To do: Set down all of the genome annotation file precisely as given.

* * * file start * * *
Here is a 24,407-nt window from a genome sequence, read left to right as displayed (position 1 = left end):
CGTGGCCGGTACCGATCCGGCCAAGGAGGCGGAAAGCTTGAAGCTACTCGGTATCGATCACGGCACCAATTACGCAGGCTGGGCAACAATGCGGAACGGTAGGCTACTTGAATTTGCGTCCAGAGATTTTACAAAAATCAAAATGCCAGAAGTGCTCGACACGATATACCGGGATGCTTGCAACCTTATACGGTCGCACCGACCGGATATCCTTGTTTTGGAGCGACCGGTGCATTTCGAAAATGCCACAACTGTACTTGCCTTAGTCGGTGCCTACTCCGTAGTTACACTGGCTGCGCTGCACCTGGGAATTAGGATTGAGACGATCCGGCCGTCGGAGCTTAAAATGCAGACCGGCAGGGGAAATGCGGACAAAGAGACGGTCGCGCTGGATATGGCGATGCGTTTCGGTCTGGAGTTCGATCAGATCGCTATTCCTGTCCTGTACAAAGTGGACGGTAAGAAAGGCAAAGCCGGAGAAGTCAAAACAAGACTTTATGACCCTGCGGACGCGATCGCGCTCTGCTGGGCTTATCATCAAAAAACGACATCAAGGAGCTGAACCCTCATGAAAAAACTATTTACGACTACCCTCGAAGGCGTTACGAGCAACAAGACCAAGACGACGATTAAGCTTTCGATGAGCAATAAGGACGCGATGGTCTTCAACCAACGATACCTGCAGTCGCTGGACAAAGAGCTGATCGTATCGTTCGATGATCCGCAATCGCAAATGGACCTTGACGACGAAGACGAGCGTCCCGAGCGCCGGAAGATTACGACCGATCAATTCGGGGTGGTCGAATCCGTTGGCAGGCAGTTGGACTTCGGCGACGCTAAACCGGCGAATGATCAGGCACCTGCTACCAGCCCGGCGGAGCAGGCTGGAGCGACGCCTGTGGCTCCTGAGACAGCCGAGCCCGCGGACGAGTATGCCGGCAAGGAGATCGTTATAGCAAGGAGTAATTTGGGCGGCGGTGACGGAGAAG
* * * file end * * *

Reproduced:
Here is a 24,407-nt window from a genome sequence, read left to right as displayed (position 1 = left end):
CGTGGCCGGTACCGATCCGGCCAAGGAGGCGGAAAGCTTGAAGCTACTCGGTATCGATCACGGCACCAATTACGCAGGCTGGGCAACAATGCGGAACGGTAGGCTACTTGAATTTGCGTCCAGAGATTTTACAAAAATCAAAATGCCAGAAGTGCTCGACACGATATACCGGGATGCTTGCAACCTTATACGGTCGCACCGACCGGATATCCTTGTTTTGGAGCGACCGGTGCATTTCGAAAATGCCACAACTGTACTTGCCTTAGTCGGTGCCTACTCCGTAGTTACACTGGCTGCGCTGCACCTGGGAATTAGGATTGAGACGATCCGGCCGTCGGAGCTTAAAATGCAGACCGGCAGGGGAAATGCGGACAAAGAGACGGTCGCGCTGGATATGGCGATGCGTTTCGGTCTGGAGTTCGATCAGATCGCTATTCCTGTCCTGTACAAAGTGGACGGTAAGAAAGGCAAAGCCGGAGAAGTCAAAACAAGACTTTATGACCCTGCGGACGCGATCGCGCTCTGCTGGGCTTATCATCAAAAAACGACATCAAGGAGCTGAACCCTCATGAAAAAACTATTTACGACTACCCTCGAAGGCGTTACGAGCAACAAGACCAAGACGACGATTAAGCTTTCGATGAGCAATAAGGACGCGATGGTCTTCAACCAACGATACCTGCAGTCGCTGGACAAAGAGCTGATCGTATCGTTCGATGATCCGCAATCGCAAATGGACCTTGACGACGAAGACGAGCGTCCCGAGCGCCGGAAGATTACGACCGATCAATTCGGGGTGGTCGAATCCGTTGGCAGGCAGTTGGACTTCGGCGACGCTAAACCGGCGAATGATCAGGCACCTGCTACCAGCCCGGCGGAGCAGGCTGGAGCGACGCCTGTGGCTCCTGAGACAGCCGAGCCCGCGGACGAGTATGCCGGCAAGGAGATCGTTATAGCAAGGAGTAATTTGGGCGGCGGTGACGGAGAAG